I focused on the asymmetrical line on the far chimney. Then tilted the back standard to get the front part of the fence focused. I used f22. 75mm lens no CF Tmax 400. Why the top part of the fence is focused, I have no idea. But I understand your point. It could be that the reduced pixels and sharpening I did in post corrected it. Don't know.

  5. #45
    Alan Klein's Avatar
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    Re: How does rear tilt affect front tilt?

    Here's a better one. No foreground trees or fences going up to the top. I think I set the far asymmetrical focus on either the clouds or the top of the barn. Then tilted the back standard to get the water pump in the front in best focus. Then set it for f22 because everyone seems to use it. 150mm. Tmax 100.

    So how would you do the initial focus then do the DOF f stop focus adjustments?

    Barn #1 by Alan Klein, on Flickr

  6. #46
    Alan Klein's Avatar
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    Re: How does rear tilt affect front tilt?

    If you click on the picture, it will take you to FLickr where you can expand the photo and zoom in better.

  7. #47
    Vaughn's Avatar
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    Re: How does rear tilt affect front tilt?

    I would level the camera, keep the front and back straight up, use rise/fall to frame image, focus on the front of the building and close down the lens until the pump and the clouds come into focus. If the pump is taking its sweet time coming into focus, I might bring the plane of focus a little closer. If that still does not work, I might try a slight front tilt -- that would throw the tree tops a little out of focus and bring the pump a little more into focus -- which closing down will hopefully counter.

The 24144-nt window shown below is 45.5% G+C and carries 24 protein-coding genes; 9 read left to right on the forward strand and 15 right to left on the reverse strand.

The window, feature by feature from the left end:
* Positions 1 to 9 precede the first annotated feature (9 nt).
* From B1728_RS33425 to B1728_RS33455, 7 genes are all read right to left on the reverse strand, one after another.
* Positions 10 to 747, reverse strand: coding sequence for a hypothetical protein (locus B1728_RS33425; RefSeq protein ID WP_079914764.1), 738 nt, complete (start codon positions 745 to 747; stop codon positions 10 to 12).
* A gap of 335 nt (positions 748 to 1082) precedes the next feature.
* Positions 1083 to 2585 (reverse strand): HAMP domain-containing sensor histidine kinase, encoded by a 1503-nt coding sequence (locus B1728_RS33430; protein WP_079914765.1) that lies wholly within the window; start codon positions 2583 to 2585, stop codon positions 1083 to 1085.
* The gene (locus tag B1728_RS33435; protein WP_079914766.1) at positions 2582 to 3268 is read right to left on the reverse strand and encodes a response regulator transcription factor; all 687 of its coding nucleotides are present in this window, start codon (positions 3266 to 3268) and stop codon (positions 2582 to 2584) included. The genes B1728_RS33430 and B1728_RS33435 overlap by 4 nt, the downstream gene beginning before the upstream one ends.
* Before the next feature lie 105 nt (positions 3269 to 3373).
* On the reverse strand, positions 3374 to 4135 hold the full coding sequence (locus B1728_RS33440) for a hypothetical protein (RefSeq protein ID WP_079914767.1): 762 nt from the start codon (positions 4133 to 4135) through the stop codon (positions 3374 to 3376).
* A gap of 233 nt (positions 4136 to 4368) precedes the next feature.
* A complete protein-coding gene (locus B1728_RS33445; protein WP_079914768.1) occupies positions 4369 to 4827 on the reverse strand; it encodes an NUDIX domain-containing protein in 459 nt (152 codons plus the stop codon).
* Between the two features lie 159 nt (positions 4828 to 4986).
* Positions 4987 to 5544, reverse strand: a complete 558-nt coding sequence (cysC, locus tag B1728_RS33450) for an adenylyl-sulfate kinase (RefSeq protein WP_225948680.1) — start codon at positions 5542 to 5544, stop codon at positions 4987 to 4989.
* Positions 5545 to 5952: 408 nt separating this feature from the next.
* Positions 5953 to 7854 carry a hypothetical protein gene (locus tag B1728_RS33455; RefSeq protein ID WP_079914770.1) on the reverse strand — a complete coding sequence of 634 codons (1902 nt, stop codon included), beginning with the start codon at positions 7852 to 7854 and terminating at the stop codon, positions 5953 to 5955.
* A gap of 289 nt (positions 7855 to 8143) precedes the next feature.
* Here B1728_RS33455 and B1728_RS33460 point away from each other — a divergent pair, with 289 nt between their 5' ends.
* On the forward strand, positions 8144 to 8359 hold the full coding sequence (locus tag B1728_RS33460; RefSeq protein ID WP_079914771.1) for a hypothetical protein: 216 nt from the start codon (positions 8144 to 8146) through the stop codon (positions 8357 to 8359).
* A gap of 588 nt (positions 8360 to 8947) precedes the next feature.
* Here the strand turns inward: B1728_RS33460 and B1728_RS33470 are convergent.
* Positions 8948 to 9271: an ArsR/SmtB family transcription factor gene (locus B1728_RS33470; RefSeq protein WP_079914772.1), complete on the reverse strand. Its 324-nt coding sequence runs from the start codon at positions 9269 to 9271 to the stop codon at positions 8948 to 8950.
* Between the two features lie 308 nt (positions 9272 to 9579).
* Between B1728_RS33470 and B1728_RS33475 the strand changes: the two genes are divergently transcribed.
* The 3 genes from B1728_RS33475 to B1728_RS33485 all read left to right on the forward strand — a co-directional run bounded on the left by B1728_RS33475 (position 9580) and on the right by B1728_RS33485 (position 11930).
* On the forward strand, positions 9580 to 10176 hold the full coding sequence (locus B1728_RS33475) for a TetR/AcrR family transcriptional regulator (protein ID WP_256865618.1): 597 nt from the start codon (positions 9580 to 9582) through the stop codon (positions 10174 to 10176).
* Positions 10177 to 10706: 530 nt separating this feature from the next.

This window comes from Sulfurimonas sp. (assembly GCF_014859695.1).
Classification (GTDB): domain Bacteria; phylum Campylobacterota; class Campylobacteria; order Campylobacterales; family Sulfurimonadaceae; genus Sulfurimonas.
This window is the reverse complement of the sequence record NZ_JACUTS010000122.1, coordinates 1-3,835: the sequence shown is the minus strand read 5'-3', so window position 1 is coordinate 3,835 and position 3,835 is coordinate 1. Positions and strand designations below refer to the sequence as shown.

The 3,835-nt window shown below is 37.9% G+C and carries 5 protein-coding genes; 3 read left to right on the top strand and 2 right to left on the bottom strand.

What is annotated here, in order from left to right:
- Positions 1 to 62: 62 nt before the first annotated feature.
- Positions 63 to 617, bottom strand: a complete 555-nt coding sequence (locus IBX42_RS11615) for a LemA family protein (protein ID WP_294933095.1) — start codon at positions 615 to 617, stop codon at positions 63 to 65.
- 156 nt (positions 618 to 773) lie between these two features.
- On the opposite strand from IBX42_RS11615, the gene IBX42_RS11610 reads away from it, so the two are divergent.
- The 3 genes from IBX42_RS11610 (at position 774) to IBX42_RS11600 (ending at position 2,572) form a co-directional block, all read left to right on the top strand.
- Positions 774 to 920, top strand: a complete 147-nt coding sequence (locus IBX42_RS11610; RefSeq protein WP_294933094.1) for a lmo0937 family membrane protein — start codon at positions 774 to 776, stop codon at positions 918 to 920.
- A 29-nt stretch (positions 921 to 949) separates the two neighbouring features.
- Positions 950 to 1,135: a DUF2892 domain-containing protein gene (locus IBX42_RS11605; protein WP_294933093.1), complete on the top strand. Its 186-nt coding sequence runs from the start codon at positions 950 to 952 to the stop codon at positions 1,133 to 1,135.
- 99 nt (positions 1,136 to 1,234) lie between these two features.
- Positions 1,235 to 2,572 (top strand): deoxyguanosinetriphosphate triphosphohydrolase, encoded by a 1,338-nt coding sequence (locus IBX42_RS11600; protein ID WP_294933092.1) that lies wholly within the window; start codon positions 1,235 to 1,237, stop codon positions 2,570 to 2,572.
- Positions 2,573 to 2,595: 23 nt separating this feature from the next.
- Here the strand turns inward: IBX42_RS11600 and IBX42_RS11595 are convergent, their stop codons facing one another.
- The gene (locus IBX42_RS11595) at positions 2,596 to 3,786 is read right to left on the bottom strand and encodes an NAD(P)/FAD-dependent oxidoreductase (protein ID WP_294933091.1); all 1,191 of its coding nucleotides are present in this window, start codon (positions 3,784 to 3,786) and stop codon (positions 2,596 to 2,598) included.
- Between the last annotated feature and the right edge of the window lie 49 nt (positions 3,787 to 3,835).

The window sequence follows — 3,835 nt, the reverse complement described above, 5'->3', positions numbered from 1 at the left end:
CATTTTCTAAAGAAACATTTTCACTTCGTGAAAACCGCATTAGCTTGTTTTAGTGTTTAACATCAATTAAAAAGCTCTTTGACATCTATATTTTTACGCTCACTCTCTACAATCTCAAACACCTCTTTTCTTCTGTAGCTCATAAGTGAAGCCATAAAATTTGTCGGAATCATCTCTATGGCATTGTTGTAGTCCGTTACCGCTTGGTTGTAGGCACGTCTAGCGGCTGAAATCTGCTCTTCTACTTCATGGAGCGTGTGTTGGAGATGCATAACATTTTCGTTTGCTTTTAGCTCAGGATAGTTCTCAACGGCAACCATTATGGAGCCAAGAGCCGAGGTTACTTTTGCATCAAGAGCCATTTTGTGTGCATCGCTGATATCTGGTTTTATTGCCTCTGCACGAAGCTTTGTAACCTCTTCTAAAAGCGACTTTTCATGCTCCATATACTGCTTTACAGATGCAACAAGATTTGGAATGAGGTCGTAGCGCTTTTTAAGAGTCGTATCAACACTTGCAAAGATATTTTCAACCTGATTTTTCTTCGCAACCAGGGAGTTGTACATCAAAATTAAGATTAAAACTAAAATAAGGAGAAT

Of course there is the wind -- how I focus is influenced by the wind. The more breeze, the shorter my exposure time might have to be -- which can determine my f/stop -- which can determine how I focus.
    "Landscapes exist in the material world yet soar in the realms of the spirit..." Tsung Ping, 5th Century China

  8. #48

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    Re: How does rear tilt affect front tilt?

    Quote Originally Posted by Alan Klein View Post
    Here's a better one. No foreground trees or fences going up to the top. I think I set the far asymmetrical focus on either the clouds or the top of the barn. Then tilted the back standard to get the water pump in the front in best focus. Then set it for f22 because everyone seems to use it. 150mm. Tmax 100.

    So how would you do the initial focus then do the DOF f stop focus adjustments?

    Barn #1 by Alan Klein, on Flickr
    My opinion, this can be focused without tilts quite easily and without giving up resolution due to lots of diffraction.
    Really a tilt is best suited to a situation when there’s a clear tilt of the subject (like a close up photo of something in a slanted terrain, or an angled wall, etc) or when something falls within an angular wedge in front of you (say the ground in the near foreground and the distant mountains, or a rock in the water in the foreground with a somewhat distant waterfall, etc).

  9. #49